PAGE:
I take seriously any accusation of racism. As Martin Luther King rightly pointed out, “Injustice anywhere is a threat to justice everywhere.”
As a former long-time federal prosecutor in charge of the civil rights unit in South Florida, I prosecuted excessive-force cases, so I am fully aware that police misconduct happens. But the recent accusations about the Miami Beach Police Department from NAACP Chapter President Ruban Roberts is a reminder of just how easy it is to falsely accuse.
Roberts accuses the city of “police state tactics,” that “target black and brown beach patrons.” He points to the firing of rubber bullets from assault rifles as proof of a pattern of misconduct. Roberts also claims that things are worse this year under a new chief of police.
He is entitled to his opinions but not his facts.
First, our city welcomes all visitors. We value the multicultural nature of our tourism, and Spring Break visitors are overwhelmingly wonderful guests.
But anyone who has access to the internet understands that not all our guests comport themselves in that manner. Every day and night during Spring Break fights break out. Sometimes melees. Young people with bad intentions, or intoxicated, or high on drugs, openly and brazenly starting fights. Sometimes huge fights. Sometimes fights with weapons.
The notion that we are somehow “targeting” people is ludicrous. Look at the videos that document that these fights are never started by our cops — not one. In every altercation, our police are called to respond and step in to deescalate an often incredibly violent altercation. And in every case that they step in, they are putting themselves in harms way to protect, actually rescue, other guests of our community. Usually, black and brown guests. Often, they are protecting the perpetrators themselves from each other.
Over just nine days of Spring Break alone, our police have been called to respond to 125 disturbances, of which 39 included batteries on people. And a dozen officers have been injured while protecting our guests, including suffering broken noses and fingers, and a fractured hip. Can someone point me to another resort destination where police must endure this on a near hourly basis?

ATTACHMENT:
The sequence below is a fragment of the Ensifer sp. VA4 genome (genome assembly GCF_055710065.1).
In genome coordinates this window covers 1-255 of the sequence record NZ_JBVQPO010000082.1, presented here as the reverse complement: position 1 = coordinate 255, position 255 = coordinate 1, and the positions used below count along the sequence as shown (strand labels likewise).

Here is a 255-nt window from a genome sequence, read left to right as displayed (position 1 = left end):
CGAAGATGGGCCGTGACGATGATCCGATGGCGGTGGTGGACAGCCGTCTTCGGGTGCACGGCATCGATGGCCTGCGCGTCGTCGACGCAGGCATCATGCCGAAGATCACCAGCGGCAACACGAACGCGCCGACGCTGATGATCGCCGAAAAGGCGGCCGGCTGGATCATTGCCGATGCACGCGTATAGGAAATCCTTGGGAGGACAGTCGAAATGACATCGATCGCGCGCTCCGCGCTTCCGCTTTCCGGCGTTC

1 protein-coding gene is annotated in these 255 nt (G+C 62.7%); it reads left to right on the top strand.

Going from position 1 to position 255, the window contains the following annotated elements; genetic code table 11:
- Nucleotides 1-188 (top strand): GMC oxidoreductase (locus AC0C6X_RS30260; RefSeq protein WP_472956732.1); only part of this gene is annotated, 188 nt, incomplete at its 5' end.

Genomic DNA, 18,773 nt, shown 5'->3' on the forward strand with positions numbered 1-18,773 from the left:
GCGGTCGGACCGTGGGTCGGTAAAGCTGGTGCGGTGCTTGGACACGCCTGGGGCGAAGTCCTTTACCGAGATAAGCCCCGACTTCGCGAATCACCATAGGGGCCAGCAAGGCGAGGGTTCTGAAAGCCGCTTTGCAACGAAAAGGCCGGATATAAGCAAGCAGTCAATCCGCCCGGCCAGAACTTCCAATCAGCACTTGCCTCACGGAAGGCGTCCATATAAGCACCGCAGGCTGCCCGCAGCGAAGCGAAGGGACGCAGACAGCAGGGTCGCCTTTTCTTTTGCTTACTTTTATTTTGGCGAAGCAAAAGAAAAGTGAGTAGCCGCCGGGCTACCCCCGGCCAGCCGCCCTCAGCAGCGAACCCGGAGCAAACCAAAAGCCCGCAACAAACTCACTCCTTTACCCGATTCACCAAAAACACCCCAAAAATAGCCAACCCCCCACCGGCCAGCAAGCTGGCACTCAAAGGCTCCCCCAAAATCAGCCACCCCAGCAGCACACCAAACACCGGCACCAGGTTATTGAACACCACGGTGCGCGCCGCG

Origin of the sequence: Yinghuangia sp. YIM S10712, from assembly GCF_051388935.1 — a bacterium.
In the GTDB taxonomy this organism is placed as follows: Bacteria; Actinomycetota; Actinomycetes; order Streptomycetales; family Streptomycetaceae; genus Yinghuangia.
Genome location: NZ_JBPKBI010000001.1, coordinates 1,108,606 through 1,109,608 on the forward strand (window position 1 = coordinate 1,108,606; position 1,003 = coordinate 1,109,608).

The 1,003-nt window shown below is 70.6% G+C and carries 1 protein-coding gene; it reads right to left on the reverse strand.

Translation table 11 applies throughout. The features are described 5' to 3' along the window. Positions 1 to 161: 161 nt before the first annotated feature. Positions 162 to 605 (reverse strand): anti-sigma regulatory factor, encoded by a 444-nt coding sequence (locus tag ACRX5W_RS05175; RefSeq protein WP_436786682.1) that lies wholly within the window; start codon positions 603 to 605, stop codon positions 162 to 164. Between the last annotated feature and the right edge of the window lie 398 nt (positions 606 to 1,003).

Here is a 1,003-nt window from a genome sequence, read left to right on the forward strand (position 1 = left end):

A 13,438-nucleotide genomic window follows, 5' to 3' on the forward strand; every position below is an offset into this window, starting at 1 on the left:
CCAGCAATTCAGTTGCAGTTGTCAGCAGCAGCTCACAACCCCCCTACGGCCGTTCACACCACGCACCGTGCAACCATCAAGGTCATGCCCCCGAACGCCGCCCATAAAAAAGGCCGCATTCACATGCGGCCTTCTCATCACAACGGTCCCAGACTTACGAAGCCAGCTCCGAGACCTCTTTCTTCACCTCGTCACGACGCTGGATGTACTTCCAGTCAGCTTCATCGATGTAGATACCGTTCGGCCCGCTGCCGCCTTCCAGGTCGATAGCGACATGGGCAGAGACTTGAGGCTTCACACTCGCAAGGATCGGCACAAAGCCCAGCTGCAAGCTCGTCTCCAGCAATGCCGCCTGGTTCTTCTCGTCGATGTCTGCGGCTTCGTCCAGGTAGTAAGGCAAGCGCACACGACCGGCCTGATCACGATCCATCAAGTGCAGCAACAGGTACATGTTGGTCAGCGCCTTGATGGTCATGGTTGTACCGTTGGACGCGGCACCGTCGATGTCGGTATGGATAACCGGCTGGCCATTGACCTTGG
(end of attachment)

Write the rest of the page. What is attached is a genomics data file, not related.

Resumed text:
As to the allegation that the new police chief has made things worse, last year we arrested 215 people — in the same time period this year only 77 and nearly half were because of the kind of public fighting you’ve seen on the internet. In other words, statistics support that our department has shown restraint.
Absent from Roberts’ assertions is any criticism of the young people who are comporting themselves in this violent manner. Or any suggestion that this behavior during a pandemic is entirely irresponsible.
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Still, our city has tried to tamp it down. This year, we even went so far as to create a four-block enclosed “activation area” with volleyball and basketball courts, a DJ soundstage and several handwashing stations. Our hope was that it would make the crowd friendlier, safer and easier to police by allowing officers to intervene more swiftly before a full-blown melee developed.
Finally, with regard to Roberts’ claim that the police are deploying “rubber bullets,” that just flat-out didn’t happen.
I respect the role of the NAACP — and believe that it is important that right-thinking people scrutinize the actions of government including of law enforcement. But that is not a license to say anything — especially accusations that so badly miss the mark.
Dan Gelber is the mayor of Miami Beach.
This story was originally published March 17, 2020 3:46 PM.